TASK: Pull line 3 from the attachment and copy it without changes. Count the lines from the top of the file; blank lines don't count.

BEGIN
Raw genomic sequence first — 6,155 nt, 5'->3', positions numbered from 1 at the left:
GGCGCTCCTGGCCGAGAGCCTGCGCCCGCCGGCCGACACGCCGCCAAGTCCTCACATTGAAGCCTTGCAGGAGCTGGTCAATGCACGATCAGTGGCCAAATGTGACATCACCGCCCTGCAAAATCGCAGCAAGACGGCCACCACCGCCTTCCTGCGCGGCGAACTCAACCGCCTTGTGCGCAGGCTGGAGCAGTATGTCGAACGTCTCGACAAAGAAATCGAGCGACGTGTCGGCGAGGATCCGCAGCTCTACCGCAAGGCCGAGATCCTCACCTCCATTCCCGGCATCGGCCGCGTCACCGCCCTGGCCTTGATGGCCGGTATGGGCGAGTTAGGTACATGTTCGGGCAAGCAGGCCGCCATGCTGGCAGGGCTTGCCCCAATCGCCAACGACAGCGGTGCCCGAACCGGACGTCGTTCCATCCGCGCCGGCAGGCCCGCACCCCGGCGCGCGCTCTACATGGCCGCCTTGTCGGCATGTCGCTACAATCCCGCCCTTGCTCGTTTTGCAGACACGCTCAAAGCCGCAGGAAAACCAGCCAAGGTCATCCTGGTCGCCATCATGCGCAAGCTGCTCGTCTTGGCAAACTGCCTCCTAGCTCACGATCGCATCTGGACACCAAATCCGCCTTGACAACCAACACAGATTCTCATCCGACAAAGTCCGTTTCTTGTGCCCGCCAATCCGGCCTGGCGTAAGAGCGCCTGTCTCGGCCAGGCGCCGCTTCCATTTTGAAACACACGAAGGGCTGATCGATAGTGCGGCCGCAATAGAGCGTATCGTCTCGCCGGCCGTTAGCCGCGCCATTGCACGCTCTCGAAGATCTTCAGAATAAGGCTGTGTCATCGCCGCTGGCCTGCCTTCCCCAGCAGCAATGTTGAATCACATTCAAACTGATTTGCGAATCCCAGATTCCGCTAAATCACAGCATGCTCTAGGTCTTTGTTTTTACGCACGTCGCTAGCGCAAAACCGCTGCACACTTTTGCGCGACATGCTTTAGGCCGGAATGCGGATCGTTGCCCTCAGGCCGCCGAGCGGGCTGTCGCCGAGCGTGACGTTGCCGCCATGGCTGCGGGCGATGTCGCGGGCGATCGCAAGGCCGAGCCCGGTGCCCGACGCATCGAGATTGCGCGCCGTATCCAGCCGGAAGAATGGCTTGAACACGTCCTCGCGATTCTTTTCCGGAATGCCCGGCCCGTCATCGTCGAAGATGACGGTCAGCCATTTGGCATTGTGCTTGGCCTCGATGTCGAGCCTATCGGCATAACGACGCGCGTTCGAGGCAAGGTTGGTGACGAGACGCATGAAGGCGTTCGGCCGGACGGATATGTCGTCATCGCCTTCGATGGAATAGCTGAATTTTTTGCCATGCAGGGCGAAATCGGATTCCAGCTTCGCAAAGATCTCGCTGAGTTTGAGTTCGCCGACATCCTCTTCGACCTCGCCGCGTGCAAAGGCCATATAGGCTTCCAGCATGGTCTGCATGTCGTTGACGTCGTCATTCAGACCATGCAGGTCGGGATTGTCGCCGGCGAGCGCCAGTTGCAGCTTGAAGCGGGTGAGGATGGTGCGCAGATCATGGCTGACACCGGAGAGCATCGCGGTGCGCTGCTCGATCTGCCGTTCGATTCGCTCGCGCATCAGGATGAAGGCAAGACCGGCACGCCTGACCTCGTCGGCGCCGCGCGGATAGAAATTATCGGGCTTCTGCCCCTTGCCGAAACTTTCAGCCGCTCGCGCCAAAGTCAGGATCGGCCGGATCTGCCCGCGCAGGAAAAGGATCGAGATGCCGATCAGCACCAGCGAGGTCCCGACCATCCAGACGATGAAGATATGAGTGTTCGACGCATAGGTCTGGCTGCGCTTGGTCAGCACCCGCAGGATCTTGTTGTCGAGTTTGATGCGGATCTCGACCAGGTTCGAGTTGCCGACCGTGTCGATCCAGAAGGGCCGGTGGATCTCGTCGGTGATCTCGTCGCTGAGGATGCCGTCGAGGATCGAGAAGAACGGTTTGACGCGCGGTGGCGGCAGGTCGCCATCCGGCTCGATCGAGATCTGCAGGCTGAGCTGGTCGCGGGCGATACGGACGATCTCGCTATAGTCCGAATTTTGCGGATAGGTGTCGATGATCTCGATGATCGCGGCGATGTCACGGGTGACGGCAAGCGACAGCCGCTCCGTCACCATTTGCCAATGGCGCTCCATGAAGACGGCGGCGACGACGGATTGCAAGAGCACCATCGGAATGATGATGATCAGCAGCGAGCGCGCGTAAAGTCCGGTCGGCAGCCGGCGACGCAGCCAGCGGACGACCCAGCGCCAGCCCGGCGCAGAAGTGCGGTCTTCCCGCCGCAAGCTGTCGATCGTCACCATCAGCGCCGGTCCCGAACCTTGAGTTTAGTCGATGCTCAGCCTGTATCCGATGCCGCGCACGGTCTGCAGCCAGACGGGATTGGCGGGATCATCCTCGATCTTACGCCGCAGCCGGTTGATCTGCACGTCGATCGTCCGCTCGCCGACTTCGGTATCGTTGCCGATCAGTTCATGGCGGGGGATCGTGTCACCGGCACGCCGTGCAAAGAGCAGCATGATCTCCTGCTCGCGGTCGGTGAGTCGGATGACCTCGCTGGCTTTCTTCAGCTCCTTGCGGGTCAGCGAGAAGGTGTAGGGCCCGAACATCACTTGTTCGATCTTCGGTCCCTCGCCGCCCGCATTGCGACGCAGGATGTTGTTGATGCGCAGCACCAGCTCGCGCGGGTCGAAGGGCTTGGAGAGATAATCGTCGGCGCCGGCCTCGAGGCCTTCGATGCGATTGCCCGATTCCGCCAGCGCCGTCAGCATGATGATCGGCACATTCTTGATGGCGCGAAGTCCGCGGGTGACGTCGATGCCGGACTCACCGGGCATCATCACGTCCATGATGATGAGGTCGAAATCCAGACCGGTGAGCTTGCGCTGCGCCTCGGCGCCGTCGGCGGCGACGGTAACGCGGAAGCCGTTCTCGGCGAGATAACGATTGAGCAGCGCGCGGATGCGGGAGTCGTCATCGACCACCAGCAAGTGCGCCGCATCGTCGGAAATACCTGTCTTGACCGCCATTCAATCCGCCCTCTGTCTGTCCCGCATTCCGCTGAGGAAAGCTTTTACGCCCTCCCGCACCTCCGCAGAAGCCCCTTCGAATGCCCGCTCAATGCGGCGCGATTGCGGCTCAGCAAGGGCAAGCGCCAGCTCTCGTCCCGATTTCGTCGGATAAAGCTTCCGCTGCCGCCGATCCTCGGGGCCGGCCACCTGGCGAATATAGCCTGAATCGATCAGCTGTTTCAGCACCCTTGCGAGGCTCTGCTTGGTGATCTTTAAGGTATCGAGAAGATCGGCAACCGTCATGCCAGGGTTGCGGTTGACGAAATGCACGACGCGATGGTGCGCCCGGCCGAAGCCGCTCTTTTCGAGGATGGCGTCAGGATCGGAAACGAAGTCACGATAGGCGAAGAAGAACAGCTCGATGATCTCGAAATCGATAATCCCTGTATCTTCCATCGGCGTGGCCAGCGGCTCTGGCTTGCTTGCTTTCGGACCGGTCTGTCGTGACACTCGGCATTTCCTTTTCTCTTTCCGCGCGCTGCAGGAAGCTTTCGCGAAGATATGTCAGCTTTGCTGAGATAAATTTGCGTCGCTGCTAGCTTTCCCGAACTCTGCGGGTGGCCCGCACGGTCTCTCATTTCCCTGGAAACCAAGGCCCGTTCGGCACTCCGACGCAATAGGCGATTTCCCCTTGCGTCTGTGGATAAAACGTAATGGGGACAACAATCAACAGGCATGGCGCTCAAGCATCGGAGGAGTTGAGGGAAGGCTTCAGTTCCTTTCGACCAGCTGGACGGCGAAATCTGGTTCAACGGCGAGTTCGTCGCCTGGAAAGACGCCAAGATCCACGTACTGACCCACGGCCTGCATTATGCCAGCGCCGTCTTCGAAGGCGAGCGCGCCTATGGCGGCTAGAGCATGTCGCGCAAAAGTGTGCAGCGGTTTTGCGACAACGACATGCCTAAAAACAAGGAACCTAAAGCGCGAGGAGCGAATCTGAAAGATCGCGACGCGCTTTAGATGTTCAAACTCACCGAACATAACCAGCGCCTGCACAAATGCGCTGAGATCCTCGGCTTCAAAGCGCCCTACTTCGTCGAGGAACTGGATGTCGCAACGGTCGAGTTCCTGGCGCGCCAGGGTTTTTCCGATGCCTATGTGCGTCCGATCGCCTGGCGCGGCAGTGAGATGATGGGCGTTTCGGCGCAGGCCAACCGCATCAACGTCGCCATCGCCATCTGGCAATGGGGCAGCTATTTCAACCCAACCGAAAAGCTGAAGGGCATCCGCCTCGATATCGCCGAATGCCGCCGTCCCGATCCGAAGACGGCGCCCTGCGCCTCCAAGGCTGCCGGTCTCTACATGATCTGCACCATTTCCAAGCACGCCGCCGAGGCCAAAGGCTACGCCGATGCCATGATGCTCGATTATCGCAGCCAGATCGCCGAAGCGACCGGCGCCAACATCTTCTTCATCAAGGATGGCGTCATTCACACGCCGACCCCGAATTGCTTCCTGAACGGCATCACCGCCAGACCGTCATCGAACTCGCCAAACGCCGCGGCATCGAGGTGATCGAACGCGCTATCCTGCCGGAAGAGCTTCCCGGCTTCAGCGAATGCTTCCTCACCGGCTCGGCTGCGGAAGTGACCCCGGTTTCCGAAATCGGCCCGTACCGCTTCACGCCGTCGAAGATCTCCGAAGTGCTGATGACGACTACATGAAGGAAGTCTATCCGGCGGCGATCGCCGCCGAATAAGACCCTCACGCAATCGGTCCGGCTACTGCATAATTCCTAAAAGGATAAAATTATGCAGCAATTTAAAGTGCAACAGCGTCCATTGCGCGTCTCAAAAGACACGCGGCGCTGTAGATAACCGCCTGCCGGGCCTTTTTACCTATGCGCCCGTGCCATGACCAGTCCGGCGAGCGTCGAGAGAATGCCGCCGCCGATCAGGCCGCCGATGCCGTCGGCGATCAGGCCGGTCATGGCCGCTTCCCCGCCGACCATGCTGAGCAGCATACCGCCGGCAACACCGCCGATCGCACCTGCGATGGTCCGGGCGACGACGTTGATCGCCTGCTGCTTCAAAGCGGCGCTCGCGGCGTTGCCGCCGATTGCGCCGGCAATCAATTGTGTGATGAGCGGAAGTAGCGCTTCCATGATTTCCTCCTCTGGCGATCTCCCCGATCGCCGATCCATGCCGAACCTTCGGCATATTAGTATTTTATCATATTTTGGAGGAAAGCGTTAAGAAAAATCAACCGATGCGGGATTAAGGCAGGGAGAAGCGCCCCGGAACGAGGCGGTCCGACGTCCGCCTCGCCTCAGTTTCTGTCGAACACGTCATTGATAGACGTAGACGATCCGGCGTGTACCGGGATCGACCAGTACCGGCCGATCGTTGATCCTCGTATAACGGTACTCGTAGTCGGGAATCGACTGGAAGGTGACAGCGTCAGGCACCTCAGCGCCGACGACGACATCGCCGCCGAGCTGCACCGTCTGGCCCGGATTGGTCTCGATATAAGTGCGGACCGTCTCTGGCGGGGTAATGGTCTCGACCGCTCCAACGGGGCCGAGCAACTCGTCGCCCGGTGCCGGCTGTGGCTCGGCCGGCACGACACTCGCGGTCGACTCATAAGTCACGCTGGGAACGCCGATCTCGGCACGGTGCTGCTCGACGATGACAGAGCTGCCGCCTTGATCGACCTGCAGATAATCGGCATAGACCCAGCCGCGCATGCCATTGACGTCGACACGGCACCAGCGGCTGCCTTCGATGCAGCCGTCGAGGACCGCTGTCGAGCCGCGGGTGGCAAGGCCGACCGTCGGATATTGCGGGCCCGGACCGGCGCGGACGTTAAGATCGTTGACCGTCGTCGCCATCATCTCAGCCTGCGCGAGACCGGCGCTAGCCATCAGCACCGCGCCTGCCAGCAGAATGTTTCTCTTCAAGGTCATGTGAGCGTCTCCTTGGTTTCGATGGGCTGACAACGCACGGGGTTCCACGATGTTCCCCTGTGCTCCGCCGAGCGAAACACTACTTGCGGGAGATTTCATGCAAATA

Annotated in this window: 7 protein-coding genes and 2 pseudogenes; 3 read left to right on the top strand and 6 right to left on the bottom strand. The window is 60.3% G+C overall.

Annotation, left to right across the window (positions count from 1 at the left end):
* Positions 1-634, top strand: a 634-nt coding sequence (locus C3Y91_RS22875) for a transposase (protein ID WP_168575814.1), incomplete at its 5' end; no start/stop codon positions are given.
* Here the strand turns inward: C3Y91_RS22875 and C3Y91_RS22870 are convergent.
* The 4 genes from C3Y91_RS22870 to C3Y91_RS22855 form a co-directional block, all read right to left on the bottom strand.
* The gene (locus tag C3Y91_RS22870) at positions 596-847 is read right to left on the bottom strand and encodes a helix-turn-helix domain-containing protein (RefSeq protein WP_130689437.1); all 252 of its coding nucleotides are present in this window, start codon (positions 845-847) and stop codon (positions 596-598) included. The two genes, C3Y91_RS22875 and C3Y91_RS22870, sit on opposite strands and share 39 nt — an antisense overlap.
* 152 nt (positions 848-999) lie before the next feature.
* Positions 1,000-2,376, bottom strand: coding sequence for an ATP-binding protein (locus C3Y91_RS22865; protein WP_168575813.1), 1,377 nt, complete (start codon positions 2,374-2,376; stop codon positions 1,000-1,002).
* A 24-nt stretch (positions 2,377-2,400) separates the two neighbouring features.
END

Annotated in this window: 7 protein-coding genes and 2 pseudogenes; 3 read left to right on the top strand and 6 right to left on the bottom strand. The window is 60.3% G+C overall.